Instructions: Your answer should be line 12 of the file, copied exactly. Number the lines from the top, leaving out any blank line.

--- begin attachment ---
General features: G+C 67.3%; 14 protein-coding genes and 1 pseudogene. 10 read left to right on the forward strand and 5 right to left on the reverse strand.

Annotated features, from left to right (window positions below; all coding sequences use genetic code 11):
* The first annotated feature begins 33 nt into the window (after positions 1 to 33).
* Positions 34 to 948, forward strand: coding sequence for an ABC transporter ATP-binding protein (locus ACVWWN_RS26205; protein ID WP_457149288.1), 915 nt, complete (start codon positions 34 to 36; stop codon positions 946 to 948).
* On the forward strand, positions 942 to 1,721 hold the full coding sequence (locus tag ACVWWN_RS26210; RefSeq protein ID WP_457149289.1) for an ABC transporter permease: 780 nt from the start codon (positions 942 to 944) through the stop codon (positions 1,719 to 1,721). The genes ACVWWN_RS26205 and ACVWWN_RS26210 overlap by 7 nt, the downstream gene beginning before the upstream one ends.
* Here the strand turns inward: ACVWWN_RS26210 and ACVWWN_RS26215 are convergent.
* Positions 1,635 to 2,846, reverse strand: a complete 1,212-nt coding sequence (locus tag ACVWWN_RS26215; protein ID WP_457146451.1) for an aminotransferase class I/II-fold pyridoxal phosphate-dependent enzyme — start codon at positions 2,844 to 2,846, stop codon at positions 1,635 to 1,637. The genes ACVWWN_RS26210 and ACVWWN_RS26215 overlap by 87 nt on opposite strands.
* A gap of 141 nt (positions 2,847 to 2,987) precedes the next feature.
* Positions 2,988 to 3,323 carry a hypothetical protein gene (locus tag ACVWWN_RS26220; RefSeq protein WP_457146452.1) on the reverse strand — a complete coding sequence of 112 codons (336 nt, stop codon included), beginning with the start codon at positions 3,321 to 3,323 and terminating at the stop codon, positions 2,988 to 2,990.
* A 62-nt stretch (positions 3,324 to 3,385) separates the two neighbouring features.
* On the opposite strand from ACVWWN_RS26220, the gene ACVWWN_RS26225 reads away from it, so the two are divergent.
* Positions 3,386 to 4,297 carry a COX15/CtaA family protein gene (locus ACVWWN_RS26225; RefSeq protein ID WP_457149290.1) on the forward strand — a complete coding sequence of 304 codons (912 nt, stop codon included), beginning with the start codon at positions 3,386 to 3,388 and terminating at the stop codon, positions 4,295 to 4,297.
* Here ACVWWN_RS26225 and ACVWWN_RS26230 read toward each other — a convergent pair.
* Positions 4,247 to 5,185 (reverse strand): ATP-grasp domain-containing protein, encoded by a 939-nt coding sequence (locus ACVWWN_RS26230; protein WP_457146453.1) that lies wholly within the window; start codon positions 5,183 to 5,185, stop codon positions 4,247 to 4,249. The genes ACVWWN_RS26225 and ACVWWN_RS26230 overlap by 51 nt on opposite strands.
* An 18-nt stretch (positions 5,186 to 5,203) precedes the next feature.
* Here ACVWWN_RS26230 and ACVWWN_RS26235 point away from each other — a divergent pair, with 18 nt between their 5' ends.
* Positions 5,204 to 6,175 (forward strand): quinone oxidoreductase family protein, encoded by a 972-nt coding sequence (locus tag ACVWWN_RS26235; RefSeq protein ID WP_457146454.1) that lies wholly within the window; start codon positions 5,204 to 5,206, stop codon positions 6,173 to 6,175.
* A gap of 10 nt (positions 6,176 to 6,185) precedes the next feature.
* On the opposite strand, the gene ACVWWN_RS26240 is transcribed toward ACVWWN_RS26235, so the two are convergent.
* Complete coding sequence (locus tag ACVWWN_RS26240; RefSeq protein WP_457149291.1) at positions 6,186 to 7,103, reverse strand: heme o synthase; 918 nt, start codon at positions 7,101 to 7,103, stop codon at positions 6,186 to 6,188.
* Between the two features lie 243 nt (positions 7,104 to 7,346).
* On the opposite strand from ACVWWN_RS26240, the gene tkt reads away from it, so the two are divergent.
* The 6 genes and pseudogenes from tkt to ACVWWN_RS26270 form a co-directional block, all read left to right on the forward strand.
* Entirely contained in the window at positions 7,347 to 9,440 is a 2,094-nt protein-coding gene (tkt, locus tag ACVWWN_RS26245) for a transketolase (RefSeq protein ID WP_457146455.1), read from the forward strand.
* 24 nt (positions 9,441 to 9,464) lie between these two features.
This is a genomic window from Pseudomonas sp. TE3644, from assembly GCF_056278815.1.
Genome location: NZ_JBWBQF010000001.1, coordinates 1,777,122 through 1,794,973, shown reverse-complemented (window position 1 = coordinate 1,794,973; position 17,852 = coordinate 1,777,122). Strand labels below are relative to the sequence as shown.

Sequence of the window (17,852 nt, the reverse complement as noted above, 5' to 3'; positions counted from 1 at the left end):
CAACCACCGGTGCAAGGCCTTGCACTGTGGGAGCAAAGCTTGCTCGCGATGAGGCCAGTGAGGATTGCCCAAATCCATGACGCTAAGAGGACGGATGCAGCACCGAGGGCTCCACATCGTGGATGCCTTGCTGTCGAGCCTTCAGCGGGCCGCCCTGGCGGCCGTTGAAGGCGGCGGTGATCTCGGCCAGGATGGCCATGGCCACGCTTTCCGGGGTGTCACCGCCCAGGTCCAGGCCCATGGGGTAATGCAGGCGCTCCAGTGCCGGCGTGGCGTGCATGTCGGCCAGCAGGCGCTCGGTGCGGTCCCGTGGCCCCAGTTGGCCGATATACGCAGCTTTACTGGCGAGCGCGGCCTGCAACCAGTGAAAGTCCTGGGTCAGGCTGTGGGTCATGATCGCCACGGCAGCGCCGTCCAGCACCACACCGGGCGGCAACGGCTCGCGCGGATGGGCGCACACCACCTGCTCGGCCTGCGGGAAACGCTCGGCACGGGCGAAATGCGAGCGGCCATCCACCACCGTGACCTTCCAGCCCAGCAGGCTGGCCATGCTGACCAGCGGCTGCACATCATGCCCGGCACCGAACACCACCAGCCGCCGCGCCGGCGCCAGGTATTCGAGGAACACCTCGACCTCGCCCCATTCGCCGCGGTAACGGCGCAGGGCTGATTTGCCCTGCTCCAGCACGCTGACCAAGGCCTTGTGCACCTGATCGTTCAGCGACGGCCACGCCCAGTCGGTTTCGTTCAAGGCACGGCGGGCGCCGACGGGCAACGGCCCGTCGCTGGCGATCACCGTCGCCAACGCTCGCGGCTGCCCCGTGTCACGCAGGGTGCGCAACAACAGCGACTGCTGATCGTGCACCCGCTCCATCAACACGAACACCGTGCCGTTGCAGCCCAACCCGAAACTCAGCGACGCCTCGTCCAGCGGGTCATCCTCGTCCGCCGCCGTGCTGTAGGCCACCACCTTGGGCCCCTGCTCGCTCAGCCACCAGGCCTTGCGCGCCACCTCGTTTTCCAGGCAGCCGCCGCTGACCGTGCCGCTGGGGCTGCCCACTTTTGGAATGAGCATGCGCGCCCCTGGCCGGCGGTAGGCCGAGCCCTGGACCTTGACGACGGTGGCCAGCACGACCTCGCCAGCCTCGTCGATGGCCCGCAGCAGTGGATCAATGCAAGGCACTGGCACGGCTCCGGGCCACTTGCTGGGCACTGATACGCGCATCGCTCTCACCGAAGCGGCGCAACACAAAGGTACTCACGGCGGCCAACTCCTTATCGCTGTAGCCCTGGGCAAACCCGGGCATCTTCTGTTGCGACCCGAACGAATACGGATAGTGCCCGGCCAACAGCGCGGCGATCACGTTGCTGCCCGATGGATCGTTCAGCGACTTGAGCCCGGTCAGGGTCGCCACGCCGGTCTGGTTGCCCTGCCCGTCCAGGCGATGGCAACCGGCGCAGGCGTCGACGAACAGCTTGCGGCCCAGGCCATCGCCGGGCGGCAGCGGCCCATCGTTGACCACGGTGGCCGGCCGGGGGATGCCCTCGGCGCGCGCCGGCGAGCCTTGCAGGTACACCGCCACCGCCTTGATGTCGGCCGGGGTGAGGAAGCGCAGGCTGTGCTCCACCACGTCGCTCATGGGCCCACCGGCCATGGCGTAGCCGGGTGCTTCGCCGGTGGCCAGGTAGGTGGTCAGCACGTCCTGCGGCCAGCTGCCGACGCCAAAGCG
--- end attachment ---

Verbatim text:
* Positions 3,386 to 4,297 carry a COX15/CtaA family protein gene (locus ACVWWN_RS26225; RefSeq protein ID WP_457149290.1) on the forward strand — a complete coding sequence of 304 codons (912 nt, stop codon included), beginning with the start codon at positions 3,386 to 3,388 and terminating at the stop codon, positions 4,295 to 4,297.